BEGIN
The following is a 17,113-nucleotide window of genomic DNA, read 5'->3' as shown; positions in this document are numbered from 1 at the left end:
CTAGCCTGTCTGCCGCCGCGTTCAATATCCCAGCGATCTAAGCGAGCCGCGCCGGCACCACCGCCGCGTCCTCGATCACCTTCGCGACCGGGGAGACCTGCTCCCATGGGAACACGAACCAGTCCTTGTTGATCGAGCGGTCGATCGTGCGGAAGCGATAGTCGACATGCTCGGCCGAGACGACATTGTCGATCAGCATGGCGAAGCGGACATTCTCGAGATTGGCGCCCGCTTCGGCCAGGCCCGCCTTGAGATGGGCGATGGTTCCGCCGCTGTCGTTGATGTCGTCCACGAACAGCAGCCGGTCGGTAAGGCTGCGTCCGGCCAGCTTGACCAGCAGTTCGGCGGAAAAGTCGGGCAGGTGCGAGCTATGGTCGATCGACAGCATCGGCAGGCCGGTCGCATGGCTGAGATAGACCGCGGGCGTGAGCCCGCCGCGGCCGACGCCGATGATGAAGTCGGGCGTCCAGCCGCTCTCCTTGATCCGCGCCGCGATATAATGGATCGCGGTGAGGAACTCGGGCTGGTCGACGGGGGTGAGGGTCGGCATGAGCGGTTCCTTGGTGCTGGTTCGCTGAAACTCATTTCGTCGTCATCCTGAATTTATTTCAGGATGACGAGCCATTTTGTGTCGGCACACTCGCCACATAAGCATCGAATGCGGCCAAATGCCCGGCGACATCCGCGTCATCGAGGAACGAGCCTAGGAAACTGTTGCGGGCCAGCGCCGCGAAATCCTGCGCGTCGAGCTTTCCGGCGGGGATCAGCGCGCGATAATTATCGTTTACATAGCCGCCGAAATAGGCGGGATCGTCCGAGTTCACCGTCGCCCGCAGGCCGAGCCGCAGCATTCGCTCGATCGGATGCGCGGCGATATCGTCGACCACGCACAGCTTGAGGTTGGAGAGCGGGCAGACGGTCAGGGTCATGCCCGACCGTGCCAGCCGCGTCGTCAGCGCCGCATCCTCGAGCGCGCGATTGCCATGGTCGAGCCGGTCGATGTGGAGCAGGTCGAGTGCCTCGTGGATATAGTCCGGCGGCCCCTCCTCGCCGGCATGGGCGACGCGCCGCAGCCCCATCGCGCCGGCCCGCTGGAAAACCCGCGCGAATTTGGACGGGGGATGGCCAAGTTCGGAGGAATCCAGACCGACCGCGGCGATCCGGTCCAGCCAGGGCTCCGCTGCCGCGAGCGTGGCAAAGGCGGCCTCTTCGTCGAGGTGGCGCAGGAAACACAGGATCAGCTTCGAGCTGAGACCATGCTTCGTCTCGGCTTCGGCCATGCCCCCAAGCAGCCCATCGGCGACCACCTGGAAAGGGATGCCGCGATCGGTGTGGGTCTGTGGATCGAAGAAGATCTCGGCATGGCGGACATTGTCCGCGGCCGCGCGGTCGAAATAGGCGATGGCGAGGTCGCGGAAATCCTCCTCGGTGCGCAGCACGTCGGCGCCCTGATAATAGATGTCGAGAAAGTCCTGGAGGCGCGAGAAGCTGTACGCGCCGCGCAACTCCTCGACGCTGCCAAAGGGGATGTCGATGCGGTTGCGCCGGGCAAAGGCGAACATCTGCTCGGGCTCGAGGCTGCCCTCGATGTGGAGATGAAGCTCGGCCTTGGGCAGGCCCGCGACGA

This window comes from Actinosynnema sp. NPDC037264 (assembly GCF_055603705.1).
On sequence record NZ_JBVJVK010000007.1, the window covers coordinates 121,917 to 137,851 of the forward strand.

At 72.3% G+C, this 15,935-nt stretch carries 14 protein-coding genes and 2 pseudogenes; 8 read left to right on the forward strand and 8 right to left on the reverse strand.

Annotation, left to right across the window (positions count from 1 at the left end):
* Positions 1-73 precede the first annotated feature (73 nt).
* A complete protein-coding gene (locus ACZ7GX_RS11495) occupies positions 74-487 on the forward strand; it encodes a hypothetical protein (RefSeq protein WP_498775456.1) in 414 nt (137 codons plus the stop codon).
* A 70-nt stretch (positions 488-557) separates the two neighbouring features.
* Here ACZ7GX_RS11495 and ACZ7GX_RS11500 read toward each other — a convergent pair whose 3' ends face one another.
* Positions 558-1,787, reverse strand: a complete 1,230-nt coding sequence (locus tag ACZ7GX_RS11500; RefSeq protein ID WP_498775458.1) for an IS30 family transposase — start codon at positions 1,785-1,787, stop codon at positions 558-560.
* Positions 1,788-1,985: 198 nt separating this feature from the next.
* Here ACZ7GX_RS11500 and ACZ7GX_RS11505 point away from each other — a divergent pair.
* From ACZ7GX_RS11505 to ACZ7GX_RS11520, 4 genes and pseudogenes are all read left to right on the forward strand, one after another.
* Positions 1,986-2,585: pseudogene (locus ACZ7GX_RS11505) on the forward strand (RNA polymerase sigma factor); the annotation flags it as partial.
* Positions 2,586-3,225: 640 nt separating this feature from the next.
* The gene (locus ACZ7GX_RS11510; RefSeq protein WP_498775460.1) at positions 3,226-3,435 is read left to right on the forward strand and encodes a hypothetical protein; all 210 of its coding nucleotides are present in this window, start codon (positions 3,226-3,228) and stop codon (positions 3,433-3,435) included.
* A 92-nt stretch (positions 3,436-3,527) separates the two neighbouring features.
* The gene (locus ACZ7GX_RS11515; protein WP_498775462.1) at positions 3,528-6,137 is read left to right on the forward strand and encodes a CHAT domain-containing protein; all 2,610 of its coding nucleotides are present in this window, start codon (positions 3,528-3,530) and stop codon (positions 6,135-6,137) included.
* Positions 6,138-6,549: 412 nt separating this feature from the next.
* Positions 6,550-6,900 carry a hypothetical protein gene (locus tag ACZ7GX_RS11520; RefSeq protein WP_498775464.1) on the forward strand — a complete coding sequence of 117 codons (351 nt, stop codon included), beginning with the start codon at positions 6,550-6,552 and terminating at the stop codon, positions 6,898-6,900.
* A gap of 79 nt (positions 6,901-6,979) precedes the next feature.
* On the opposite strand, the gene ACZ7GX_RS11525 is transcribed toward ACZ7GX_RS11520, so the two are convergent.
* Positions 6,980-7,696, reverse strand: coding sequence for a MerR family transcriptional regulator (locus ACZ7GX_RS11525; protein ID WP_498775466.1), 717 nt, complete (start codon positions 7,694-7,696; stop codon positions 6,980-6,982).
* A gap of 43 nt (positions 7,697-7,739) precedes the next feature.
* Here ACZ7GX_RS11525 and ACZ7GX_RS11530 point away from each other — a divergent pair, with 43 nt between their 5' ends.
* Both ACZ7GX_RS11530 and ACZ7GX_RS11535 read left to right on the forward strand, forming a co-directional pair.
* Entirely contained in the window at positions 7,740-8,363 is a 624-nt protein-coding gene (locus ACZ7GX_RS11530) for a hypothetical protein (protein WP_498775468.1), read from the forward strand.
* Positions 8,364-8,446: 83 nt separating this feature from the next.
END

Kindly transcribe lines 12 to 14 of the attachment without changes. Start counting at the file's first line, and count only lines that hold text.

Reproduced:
* Positions 1,788-1,985: 198 nt separating this feature from the next.
* Here ACZ7GX_RS11500 and ACZ7GX_RS11505 point away from each other — a divergent pair.
* From ACZ7GX_RS11505 to ACZ7GX_RS11520, 4 genes and pseudogenes are all read left to right on the forward strand, one after another.